Some historians have suggested England was wary of a match between the royalty of England and Spain in the aftermath of Henry VIII’s marriage to Catherine of Aragon. Shakespeare's play, Henry VIII is one place scholars look for evidence of the popular opinion about The Spanish Matches as a political event, or to see if there were any political influence and propaganda cropping up in the lines. 

Mira says that James I was a huge strategist. He was constantly working his back channels to work out a match for the Prince of Wales. Since Henry VIII was also Prince of Wales, and since Shakespeare often used history to comment on current events, some of the events in the story Shakespeare tells about Henry VIII are not only revealing, but seem to indicate there is perhaps less apprehension and moreso resignation to the idea of intercultural marriage of England's royalty. 

The Audio Shakespeare Pronunciation App

Audio Shakespeare Pronunciation App gives you the correct pronunciation of words found in the text of Shakespeare's plays, with audio accesibility at the click of a button. This app lets you keep a professional voice coach right in your back pocket. 
 Download the app here.

This app is an official sponsor of That Shakespeare Life.

              

To the last syllable of recorded time,
And all our yesterdays have lighted fools
The way to dusty death. Out, out, brief candle!
Life's but a walking shadow, a poor player
That struts and frets his hour upon the stage
And then is heard no more: it is a tale
Told by an idiot, full of sound and fury,
Signifying nothing.
Macbeth

Macbeth (V.5)

Princess Elizabeth (Elizabeth of Bohemia, ‘The Winter Queen'), 1596–1662, aged seven. by Robert Peake the Elder.National Maritime Museum, Greenwich, London. Acquired with the assistance of The Art Fund and the National Heritage Memorial Fund.  Text bottom: Elizabeth Queen of Bohemia daughter of James the First Source

Princess Elizabeth, Queen of Bohemia

Princess Elizabeth, the daughter of King James I, who married Frederick V, the Prince of Bohemia. That marriage was received positively in England, because he was Protestant. 

After Princess Elizabeth ended up in some trouble, she appealed to her father, James I of England, for support. In 1621, James I called his first parliament in seven years to try and raise support for his son in law, Princess Elizabeth's husband, but it would ultimately be through marriage that James sought to bring about the positive resolution he sought for his daughter.

James was the self appointed King of Peace (Rex Pacificus) and at the beginning of his reign, it was marked by the treaty with Spain. Part of this peace treaty was the clause of a royal marriage with Spain as well as tolerance for English Catholics.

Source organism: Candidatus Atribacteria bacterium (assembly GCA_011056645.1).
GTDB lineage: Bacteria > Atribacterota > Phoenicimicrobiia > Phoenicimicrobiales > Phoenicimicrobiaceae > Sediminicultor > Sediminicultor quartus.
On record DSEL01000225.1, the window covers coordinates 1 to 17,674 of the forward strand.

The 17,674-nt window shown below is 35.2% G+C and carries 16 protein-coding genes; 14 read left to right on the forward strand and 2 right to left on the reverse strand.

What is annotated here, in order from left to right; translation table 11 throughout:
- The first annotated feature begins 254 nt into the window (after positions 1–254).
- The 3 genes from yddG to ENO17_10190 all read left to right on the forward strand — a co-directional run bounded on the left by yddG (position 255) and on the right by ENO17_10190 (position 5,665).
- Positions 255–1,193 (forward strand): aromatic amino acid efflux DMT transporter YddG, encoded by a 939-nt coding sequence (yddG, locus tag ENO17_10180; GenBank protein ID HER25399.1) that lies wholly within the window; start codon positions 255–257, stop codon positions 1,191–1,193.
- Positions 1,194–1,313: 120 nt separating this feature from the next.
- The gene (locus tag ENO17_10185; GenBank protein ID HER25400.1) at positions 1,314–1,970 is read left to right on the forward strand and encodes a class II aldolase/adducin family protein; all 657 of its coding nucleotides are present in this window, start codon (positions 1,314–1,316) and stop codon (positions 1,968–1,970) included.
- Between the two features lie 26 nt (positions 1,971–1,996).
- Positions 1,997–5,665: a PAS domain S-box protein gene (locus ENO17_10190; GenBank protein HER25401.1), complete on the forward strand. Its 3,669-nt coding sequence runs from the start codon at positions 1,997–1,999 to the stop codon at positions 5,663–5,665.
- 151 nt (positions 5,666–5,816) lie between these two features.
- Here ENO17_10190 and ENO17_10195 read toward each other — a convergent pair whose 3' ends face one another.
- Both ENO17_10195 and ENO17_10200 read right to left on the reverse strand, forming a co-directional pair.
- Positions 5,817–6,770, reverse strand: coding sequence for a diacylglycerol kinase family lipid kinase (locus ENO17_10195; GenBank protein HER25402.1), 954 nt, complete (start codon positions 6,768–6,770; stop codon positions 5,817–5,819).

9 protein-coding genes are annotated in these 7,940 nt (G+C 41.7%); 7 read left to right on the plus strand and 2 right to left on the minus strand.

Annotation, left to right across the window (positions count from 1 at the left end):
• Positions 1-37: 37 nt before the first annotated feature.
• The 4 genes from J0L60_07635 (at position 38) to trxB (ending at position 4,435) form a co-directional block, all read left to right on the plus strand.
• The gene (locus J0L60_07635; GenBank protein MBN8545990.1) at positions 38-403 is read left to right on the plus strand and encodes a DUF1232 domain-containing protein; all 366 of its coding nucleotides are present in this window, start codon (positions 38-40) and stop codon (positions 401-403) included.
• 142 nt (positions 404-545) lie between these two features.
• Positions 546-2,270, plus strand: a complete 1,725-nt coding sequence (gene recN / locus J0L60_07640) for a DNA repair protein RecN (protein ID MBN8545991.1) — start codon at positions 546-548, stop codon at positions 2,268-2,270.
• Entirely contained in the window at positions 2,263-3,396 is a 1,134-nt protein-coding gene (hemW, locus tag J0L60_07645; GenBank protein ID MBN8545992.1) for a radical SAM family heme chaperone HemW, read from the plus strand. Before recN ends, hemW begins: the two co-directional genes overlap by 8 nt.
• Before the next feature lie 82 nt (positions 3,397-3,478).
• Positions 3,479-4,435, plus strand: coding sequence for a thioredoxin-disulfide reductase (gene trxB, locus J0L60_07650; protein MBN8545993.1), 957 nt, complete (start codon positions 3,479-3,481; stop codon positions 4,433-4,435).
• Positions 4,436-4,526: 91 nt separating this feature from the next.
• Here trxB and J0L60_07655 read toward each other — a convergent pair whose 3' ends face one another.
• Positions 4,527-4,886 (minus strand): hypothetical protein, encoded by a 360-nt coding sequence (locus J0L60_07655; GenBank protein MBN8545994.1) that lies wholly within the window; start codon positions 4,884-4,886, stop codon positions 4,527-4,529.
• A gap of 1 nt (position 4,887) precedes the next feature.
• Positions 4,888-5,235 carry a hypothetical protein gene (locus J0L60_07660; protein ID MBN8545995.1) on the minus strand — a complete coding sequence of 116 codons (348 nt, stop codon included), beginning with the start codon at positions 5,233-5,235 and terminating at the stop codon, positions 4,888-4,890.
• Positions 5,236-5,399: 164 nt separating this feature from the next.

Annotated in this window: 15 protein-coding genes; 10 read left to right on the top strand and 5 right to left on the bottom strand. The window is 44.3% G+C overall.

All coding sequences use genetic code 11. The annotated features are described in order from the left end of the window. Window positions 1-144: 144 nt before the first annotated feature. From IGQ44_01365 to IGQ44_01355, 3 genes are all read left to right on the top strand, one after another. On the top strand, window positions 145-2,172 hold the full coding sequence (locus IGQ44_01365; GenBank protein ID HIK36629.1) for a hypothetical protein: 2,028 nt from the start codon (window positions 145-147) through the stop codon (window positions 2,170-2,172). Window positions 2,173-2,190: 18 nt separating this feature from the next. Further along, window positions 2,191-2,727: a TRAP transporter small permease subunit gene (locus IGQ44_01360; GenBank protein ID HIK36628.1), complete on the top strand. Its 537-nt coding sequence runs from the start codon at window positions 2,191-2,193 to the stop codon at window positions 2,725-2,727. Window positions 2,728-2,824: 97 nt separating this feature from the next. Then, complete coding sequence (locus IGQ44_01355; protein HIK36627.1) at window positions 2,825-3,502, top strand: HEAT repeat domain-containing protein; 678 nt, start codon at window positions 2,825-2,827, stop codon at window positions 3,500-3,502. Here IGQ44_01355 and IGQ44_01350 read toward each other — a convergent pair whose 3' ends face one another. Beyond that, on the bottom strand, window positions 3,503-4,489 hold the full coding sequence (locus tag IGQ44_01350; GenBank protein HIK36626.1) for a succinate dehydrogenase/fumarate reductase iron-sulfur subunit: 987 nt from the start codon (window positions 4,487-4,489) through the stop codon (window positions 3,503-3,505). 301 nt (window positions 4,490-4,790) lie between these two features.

Religion, politics, and even financial aspirations took a role in the pursuit of peace because a royal marriage would bring access to all Spanish outposts for James–which he used for both trade and export. Peace was a strategy for him to have opportunities for England, and marriage was a central role in that purpose.

You do amaze her: hear the truth of it.
You would have married her most shamefully,
Where there was no proportion held in love.
The truth is, she and I, long since contracted,
Are now so sure that nothing can dissolve us.
The offence is holy that she hath committed;
And this deceit loses the name of craft,
Of disobedience, or unduteous title,
Since therein she doth evitate and shun
A thousand irreligious cursed hours,
Which forced marriage would have brought upon her.
Fenton

Merry Wives of Windsor (V.5)

From Lavagnino, John and Taylor, Gary: Thomas Middleton The Collected Works, page 11. Oxford, 2007 This image was from the title-page of A Game At Chess. Source

Royal Marriage was the King's Perogative

There are several plays written during this time period by Thomas Middleton, and Thomas Dekker, which were set in Spain, and seem to comment on the marriage arrangements of James I being called Match Me in London by Dekker, for example. When I ask Mira about this relationship between current political affairs and the theater, she says:

Even though the royal marriage was part of the King’s perogative, it was certainly on people’s minds because it was a major current event. MIddleton’s Game of Chess in 1624 was a direct commentary on the negotiations for a Spanish match for Charles in the 1620s.

But if we also survey the sermons of this period, we find that this matter was a huge topic of conversation.

The only Shakespeare play I am aware of which is set in Spain in Love’s Labour’s Lost, and it is worth noting as we explore my next question concerning marriage in Shakespeare's lifetime that most of what occurred between James I, his children, and the Spanish Matches, was after Shakespeare died. So this event, at all, is the tail end of William Shakespeare's history. 

However, as a country, had a collective mindset concerning marriage. Today, we think of the story of Catherine of Valois marrying Henry V as this beautiful love story, but for England and indeed in retrospect for the members of Shakespeare's playhouse audiences, the Catherine of Valois marriage was a result of the win at Agincourt, so it wasn’t neccesarily a political choice. It was viable because military force came first. Yet, since Shakespeare is the primary reason we have the romance to accompany this part of history, one has to at least suspect some, if only Shakespeare, considered romance valuable, too. 

Books & Resources Mira Kafantaris recommends:

Mira's desert island book selection is: